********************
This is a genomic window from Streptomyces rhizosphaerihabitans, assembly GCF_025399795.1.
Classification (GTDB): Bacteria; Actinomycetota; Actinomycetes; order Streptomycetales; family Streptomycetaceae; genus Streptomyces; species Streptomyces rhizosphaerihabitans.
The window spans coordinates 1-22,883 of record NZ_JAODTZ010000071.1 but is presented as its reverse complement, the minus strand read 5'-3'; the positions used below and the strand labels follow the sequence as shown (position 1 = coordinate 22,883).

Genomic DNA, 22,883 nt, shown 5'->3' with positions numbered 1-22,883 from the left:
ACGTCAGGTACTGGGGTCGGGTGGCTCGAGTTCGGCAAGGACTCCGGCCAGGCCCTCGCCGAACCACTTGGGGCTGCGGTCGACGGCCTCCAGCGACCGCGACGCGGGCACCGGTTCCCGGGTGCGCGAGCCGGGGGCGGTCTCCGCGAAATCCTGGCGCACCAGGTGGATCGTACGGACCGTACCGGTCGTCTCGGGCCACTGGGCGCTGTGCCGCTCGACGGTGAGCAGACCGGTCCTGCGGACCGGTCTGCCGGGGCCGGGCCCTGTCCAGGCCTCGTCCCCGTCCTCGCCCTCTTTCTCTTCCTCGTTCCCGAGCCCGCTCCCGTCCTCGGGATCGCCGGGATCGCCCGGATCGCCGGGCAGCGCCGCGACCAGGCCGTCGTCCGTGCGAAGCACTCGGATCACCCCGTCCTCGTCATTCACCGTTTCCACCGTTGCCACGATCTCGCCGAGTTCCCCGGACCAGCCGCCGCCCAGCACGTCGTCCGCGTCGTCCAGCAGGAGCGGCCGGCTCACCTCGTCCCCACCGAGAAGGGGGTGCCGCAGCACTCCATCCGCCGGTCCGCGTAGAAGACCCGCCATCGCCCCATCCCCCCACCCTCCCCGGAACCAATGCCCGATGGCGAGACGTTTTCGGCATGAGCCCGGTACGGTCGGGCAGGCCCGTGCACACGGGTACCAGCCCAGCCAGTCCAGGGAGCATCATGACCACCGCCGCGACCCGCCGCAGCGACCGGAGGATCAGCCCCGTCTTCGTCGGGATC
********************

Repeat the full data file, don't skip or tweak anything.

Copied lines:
This is a genomic window from Streptomyces rhizosphaerihabitans, assembly GCF_025399795.1.
Classification (GTDB): Bacteria; Actinomycetota; Actinomycetes; order Streptomycetales; family Streptomycetaceae; genus Streptomyces; species Streptomyces rhizosphaerihabitans.
The window spans coordinates 1-22,883 of record NZ_JAODTZ010000071.1 but is presented as its reverse complement, the minus strand read 5'-3'; the positions used below and the strand labels follow the sequence as shown (position 1 = coordinate 22,883).

Genomic DNA, 22,883 nt, shown 5'->3' with positions numbered 1-22,883 from the left:
ACGTCAGGTACTGGGGTCGGGTGGCTCGAGTTCGGCAAGGACTCCGGCCAGGCCCTCGCCGAACCACTTGGGGCTGCGGTCGACGGCCTCCAGCGACCGCGACGCGGGCACCGGTTCCCGGGTGCGCGAGCCGGGGGCGGTCTCCGCGAAATCCTGGCGCACCAGGTGGATCGTACGGACCGTACCGGTCGTCTCGGGCCACTGGGCGCTGTGCCGCTCGACGGTGAGCAGACCGGTCCTGCGGACCGGTCTGCCGGGGCCGGGCCCTGTCCAGGCCTCGTCCCCGTCCTCGCCCTCTTTCTCTTCCTCGTTCCCGAGCCCGCTCCCGTCCTCGGGATCGCCGGGATCGCCCGGATCGCCGGGCAGCGCCGCGACCAGGCCGTCGTCCGTGCGAAGCACTCGGATCACCCCGTCCTCGTCATTCACCGTTTCCACCGTTGCCACGATCTCGCCGAGTTCCCCGGACCAGCCGCCGCCCAGCACGTCGTCCGCGTCGTCCAGCAGGAGCGGCCGGCTCACCTCGTCCCCACCGAGAAGGGGGTGCCGCAGCACTCCATCCGCCGGTCCGCGTAGAAGACCCGCCATCGCCCCATCCCCCCACCCTCCCCGGAACCAATGCCCGATGGCGAGACGTTTTCGGCATGAGCCCGGTACGGTCGGGCAGGCCCGTGCACACGGGTACCAGCCCAGCCAGTCCAGGGAGCATCATGACCACCGCCGCGACCCGCCGCAGCGACCGGAGGATCAGCCCCGTCTTCGTCGGGATC